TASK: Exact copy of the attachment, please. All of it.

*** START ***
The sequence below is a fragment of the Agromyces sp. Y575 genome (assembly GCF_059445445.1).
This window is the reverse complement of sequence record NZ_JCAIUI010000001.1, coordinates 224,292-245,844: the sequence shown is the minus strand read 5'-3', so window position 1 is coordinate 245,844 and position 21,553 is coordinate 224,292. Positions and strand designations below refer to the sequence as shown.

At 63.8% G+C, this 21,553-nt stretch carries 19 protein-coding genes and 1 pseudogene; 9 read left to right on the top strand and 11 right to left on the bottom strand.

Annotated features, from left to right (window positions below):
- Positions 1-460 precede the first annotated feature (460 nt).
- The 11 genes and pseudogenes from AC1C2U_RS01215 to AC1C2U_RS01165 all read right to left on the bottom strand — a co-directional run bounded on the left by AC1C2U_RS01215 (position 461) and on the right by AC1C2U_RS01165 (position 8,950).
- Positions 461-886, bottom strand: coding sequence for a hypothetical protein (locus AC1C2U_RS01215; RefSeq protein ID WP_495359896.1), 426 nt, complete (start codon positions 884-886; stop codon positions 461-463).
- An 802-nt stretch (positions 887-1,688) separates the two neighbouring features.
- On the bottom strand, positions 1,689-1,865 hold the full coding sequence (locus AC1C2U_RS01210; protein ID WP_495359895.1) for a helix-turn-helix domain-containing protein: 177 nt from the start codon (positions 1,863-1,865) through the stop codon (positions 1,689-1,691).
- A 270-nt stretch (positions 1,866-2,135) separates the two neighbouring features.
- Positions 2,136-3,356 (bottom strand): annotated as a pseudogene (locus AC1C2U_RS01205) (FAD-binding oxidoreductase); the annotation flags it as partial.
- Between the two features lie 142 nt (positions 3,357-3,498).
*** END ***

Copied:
The sequence below is a fragment of the Agromyces sp. Y575 genome (assembly GCF_059445445.1).
This window is the reverse complement of sequence record NZ_JCAIUI010000001.1, coordinates 224,292-245,844: the sequence shown is the minus strand read 5'-3', so window position 1 is coordinate 245,844 and position 21,553 is coordinate 224,292. Positions and strand designations below refer to the sequence as shown.

At 63.8% G+C, this 21,553-nt stretch carries 19 protein-coding genes and 1 pseudogene; 9 read left to right on the top strand and 11 right to left on the bottom strand.

Annotated features, from left to right (window positions below):
- Positions 1-460 precede the first annotated feature (460 nt).
- The 11 genes and pseudogenes from AC1C2U_RS01215 to AC1C2U_RS01165 all read right to left on the bottom strand — a co-directional run bounded on the left by AC1C2U_RS01215 (position 461) and on the right by AC1C2U_RS01165 (position 8,950).
- Positions 461-886, bottom strand: coding sequence for a hypothetical protein (locus AC1C2U_RS01215; RefSeq protein ID WP_495359896.1), 426 nt, complete (start codon positions 884-886; stop codon positions 461-463).
- An 802-nt stretch (positions 887-1,688) separates the two neighbouring features.
- On the bottom strand, positions 1,689-1,865 hold the full coding sequence (locus AC1C2U_RS01210; protein ID WP_495359895.1) for a helix-turn-helix domain-containing protein: 177 nt from the start codon (positions 1,863-1,865) through the stop codon (positions 1,689-1,691).
- A 270-nt stretch (positions 1,866-2,135) separates the two neighbouring features.
- Positions 2,136-3,356 (bottom strand): annotated as a pseudogene (locus AC1C2U_RS01205) (FAD-binding oxidoreductase); the annotation flags it as partial.
- Between the two features lie 142 nt (positions 3,357-3,498).